Dallas-Fort Worth rent hikes appear to be easing — for now


Rents in Dallas fell 0.1% month-over-month in September, but the Dallas-Fort Worth apartment market’s 92.9% occupancy rate leads major metropolitan areas in the state.

DALLAS— This article originally appeared in the Dallas Business Journala news content partner of the WFAA.

Rental rates in the Dallas-Fort Worth apartment market are slowing after soaring during the pandemic — but at least one forecast calls for more double-digit percentage increases in the coming year.

For now, rent growth is slowing for the season in North Texas and across the country — a welcome sign for apartment hunters who have struggled with rapid price increases throughout the pandemic.

Rents in Dallas fell 0.1% month-over-month in September, from 0.2% decrease nationwide, according to the list of apartments. Dallas’ month-over-month growth ranked 33rd among the nation’s 100 largest cities. The national median drop in September was the first monthly decline since last December.

Year-over-year rent growth in Dallas proper currently stands at 12.3%, up from 13.9% at the same time last year. Year-over-year growth in Dallas ranks 11th among the nation’s 100 largest cities, according to Apartment List, and rents in the city have risen 25.3% since the pandemic began in March 2020.

Median rents in the city of Dallas are $1,244 for a one-bedroom apartment and $1,487 for a two-bedroom.

Dallas’ year-over-year rent growth topped the state average of 8.3%, as well as the national average of 7.5%.

In all of North Texas, Plano rents are the highest, with a median of $2,010 per month for a two-bedroom apartment. The best deals are in Fort Worth and Arlington, with median rents of $1,350 and $1,340, respectively, for a two-bedroom apartment, according to Apartment List.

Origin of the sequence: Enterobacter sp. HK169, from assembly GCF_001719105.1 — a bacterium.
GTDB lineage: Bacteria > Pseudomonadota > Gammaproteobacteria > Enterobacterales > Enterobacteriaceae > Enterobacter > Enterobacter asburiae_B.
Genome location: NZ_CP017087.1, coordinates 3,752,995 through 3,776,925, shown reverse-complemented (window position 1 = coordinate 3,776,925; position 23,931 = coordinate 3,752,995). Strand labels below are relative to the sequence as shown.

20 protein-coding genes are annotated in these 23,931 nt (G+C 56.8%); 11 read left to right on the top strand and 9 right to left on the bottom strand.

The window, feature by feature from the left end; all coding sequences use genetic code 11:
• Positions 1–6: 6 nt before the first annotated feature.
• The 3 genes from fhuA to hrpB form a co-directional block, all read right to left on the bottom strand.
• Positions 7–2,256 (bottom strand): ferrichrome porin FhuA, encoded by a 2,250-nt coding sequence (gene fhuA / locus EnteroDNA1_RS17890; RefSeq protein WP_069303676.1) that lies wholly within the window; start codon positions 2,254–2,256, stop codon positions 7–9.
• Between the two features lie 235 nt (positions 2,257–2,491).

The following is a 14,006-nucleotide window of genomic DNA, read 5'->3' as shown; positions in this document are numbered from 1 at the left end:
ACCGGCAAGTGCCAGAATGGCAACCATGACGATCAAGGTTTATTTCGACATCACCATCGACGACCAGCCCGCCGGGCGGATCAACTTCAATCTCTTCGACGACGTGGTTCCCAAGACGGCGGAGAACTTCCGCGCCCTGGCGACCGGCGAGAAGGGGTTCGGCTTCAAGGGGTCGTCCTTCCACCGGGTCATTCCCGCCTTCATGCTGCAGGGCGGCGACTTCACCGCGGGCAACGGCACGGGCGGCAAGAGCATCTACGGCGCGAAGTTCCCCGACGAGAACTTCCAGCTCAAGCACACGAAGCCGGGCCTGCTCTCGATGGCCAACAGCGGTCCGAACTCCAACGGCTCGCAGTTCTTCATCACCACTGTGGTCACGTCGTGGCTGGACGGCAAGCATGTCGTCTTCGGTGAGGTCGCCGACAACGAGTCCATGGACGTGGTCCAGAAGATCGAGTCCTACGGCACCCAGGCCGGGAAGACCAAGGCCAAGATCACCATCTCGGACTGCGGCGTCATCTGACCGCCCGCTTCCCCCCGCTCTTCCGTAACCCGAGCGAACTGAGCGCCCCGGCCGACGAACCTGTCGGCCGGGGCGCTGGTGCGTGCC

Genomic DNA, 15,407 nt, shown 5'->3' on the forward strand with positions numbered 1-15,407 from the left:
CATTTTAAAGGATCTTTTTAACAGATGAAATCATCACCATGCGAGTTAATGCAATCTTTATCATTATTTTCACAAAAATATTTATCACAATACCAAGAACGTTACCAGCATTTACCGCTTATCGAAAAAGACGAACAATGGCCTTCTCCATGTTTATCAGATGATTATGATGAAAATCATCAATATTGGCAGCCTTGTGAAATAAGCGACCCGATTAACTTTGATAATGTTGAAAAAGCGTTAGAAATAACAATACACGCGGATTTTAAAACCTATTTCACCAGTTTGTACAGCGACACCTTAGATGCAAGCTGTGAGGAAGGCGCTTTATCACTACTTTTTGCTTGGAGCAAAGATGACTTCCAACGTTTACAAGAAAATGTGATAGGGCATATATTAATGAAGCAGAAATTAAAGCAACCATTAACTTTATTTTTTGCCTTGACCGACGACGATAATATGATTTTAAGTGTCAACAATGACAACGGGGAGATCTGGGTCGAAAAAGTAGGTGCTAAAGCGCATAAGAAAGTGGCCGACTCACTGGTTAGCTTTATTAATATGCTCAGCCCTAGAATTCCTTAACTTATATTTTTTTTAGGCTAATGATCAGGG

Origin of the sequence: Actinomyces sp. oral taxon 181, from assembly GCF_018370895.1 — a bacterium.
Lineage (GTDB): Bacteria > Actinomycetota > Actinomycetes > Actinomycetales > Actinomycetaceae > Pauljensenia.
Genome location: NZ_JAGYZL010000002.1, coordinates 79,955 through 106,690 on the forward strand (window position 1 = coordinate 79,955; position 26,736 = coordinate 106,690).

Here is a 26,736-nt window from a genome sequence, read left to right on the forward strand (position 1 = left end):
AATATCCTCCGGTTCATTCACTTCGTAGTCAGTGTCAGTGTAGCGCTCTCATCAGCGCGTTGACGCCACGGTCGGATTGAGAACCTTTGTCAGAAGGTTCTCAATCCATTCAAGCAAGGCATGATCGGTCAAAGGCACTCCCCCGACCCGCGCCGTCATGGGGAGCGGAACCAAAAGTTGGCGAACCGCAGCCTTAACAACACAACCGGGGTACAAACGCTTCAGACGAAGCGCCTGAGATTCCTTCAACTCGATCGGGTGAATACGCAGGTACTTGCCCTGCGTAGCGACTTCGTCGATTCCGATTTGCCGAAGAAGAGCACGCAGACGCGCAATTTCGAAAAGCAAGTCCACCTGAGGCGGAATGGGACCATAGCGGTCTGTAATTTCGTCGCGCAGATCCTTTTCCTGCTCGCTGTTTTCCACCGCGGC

Elsewhere in Texas, rents have risen 8.3% in Austin, 7.8% in San Antonio and 4.7% in Houston over the past year.

A rental boom in the suburbs

List of apartments found in a separate report that major metro suburbs notably experienced faster growth in rents than the town centers they surround.

That’s true nationally and in Dallas-Fort Worth.

Since the start of the pandemic in March 2020 through today, Dallas city rents have increased 25.3%, while DFW suburbs have seen rents increase 28.4%.

Nationally since March 2020, rents have increased by an average of 19.8% in the downtown areas of major metros, while the suburbs of these metros have seen rents climb by 27.2%.

The shift to remote working has made office proximity less of a concern for housing choice, Rob Warnock, senior research associate at Apartment List, said in an email to the Dallas Business Journal.

“Over the past two and a half years, the rental market has been on a rollercoaster ride as the pandemic has upended the ways we live and work,” Warnock said.

Of the 39 US metro apartment listings analyzed, 33 saw higher suburban rent growth than central cities. On average, rent growth has been fastest in the suburbs furthest from the urban core.

Higher rents to come?

Going forward, rents in Dallas-Fort Worth are expected to rise about 11%, according to a new report from real estate data firm Yardi Systems. That’s more than any other major market in Texas.

Yardi points to relatively low supply, with less than 4% of the North Texas apartment market vacant, and strong demand for rental units due to the influx of people moving into DFW.

Apartment occupancy appears to have plateaued in DFW, according to ApartmentData.com’s October Market Line report.

With an occupancy rate of 92.9%, the Dallas-Fort Worth apartment market leads the state’s major metropolitan areas.

Occupancy in the Houston area stands at 91%, and the San Antonio and Austin areas are currently at 91.9%.

In a recent analysis of the Texas market, ApartmentData.com President Bruce McClenny noted that “2023 is shaping up to be a year where the apartment could be considered a win.”

Says McClenny in the analysis: “Recall that 2021 was a year that went through at least three years of growth.”


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